Enzymes in the liver are required to process the progestogen and oestrogen hormones in both the combined and progestogen-only pills. Enzyme-inducing drugs can affect this process and impact the efficacy of oral contraceptives. Drugs used in the treatment of epilepsy, as well as some antibiotics like rifampicin and the herbal remedy St John’s Wort, can all reduce the effectiveness of oral contraceptives.

Consuming alcohol does not directly affect how the contraceptive pill works. However, severe alcohol abuse over a long period of time may cause scarring of the liver, known as cirrhosis. This can lead to liver failure and be life threatening.

Unfortunately, women suffering from severe cirrhosis of the liver also have a limited choice when it comes to contraception. They are unable to metabolise hormonal contraceptives, which results in ineffective contraception. Copper coils which don’t contain hormones can be a great alternative for women with cirrhosis.

On a serious note

Long term effects of alcohol misuse include an increased risk of:

  • liver disease
  • liver cancer
  • breast cancer
  • bowel cancer
  • heart disease
  • stroke

It’s perfectly normal to want to celebrate with a glass of wine in hand, but if you are concerned about the amount you’re drinking, reach out to your GP. You may find yourself regularly drinking more than the recommended 14 units a week or reaching for a drink first thing in the morning. Friends may be voicing their concerns, or you may yourself feel guilty about the volume of alcohol you are consuming. These are all signs you could be misusing alcohol, so don’t be afraid to ask for help.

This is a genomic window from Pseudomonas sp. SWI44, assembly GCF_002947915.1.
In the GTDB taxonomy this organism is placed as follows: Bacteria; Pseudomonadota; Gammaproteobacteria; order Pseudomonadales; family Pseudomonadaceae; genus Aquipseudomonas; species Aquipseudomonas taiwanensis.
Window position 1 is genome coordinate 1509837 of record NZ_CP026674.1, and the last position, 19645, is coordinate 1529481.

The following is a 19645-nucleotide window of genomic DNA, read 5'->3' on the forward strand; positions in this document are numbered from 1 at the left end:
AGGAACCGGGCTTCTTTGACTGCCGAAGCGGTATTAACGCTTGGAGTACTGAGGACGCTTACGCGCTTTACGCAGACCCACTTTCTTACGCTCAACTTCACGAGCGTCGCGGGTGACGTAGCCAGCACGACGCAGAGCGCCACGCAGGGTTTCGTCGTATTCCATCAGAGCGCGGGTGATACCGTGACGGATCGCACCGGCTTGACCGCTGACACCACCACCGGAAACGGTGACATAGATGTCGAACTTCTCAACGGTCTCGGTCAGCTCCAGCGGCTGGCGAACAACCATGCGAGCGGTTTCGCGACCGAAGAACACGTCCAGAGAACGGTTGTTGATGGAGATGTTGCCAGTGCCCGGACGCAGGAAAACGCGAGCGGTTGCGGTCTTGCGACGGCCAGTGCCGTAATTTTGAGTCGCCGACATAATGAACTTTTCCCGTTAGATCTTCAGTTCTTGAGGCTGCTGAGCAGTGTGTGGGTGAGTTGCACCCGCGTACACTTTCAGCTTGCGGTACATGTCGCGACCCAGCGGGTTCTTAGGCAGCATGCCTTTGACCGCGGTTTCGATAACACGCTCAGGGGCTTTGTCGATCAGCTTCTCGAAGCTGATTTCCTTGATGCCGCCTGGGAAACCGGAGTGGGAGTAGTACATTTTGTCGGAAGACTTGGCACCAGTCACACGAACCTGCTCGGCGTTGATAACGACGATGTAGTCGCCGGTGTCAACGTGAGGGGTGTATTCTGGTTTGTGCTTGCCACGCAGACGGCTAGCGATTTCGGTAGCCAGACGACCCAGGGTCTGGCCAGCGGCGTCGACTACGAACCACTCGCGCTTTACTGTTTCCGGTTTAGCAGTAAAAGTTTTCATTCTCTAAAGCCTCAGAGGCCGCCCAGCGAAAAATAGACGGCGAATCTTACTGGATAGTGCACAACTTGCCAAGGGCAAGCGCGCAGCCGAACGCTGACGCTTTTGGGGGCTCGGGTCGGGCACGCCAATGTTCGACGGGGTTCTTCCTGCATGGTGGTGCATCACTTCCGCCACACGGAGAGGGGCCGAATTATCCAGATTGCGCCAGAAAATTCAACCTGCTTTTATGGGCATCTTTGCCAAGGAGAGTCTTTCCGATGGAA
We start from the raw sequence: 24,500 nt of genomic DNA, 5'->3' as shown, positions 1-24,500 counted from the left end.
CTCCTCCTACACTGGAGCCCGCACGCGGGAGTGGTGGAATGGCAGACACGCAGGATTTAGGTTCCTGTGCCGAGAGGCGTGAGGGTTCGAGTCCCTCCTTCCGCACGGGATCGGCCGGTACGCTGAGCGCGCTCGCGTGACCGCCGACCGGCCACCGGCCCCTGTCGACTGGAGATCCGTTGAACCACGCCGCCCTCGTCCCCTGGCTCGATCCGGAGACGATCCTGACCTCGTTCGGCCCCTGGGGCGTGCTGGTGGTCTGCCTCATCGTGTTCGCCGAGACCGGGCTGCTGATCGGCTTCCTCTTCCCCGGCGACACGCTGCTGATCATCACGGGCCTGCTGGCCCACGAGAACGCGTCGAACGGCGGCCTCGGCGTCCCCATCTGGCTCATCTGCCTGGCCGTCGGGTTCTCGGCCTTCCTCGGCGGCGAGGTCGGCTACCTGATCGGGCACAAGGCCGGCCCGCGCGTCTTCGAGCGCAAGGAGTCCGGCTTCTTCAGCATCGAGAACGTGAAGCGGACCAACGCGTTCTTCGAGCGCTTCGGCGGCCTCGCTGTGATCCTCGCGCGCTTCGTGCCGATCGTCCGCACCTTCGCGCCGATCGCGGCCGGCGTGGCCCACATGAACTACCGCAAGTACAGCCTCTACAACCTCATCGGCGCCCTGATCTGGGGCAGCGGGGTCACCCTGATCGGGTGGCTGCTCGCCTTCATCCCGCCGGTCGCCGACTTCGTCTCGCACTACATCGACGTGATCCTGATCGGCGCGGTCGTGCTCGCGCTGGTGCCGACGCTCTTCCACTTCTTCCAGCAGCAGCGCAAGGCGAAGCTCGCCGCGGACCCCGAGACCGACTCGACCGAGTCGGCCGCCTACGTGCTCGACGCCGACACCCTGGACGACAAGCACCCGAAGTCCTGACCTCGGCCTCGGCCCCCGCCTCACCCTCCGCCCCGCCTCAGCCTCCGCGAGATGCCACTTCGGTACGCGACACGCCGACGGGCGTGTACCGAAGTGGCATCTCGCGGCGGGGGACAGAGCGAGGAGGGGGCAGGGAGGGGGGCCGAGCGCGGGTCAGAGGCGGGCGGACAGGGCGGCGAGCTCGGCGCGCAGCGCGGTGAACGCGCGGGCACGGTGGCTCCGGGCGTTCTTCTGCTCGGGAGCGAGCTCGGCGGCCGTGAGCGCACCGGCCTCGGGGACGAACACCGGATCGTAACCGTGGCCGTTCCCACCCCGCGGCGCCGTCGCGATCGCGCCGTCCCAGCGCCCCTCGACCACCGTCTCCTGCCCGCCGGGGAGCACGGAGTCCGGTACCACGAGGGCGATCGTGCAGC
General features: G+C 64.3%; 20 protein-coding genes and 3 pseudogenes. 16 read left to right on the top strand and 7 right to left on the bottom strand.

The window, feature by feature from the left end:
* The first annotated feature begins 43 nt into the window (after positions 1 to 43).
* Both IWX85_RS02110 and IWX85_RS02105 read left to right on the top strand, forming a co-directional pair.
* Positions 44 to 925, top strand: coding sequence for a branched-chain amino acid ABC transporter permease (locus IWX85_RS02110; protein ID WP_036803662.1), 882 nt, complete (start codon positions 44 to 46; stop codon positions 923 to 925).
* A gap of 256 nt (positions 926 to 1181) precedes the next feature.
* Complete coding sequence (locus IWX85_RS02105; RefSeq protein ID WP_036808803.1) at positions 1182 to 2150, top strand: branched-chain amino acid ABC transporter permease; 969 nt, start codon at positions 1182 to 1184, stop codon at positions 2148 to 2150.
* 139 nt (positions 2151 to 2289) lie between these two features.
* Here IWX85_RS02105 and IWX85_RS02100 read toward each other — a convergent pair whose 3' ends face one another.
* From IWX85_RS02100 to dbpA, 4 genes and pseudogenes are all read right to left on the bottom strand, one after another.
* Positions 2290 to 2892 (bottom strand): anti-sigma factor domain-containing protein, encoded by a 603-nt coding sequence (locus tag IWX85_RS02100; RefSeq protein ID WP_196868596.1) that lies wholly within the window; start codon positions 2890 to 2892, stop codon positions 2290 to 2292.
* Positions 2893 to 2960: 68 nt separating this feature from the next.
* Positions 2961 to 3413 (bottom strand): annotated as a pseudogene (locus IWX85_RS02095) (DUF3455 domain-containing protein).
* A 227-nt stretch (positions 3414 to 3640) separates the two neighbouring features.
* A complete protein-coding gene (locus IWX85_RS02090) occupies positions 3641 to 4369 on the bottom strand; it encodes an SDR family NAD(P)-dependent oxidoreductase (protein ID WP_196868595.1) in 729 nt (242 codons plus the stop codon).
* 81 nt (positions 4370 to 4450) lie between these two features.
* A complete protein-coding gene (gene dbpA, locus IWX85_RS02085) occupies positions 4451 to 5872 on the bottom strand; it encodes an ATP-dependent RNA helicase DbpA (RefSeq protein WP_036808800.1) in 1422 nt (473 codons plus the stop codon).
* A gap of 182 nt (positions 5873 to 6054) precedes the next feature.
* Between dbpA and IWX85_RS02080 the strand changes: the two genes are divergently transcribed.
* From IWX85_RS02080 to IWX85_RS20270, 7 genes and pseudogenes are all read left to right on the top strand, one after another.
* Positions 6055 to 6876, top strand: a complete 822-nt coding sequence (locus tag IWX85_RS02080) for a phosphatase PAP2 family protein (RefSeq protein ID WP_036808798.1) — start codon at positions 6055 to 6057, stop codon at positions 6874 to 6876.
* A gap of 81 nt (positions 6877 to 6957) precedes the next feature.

So, now we’ve looked at the science behind alcohol, it’s worth thinking about the ways drinking can indirectly impact the efficacy of contraception as a whole.

When the missed pill ‘hangxiety’ strikes

As you wake, bleary-eyed and a little worse for wear, reaching for your pill may not be at the forefront of your mind. So when the hangover has worn off, the sudden realisation of the time, and the unmistakable fact that you’ve missed your pill by more than a good few hours, can hit you like a hangover all over again. Alternatively, you may have missed taking your pill the previous evening whilst you were enjoying drinks with friends.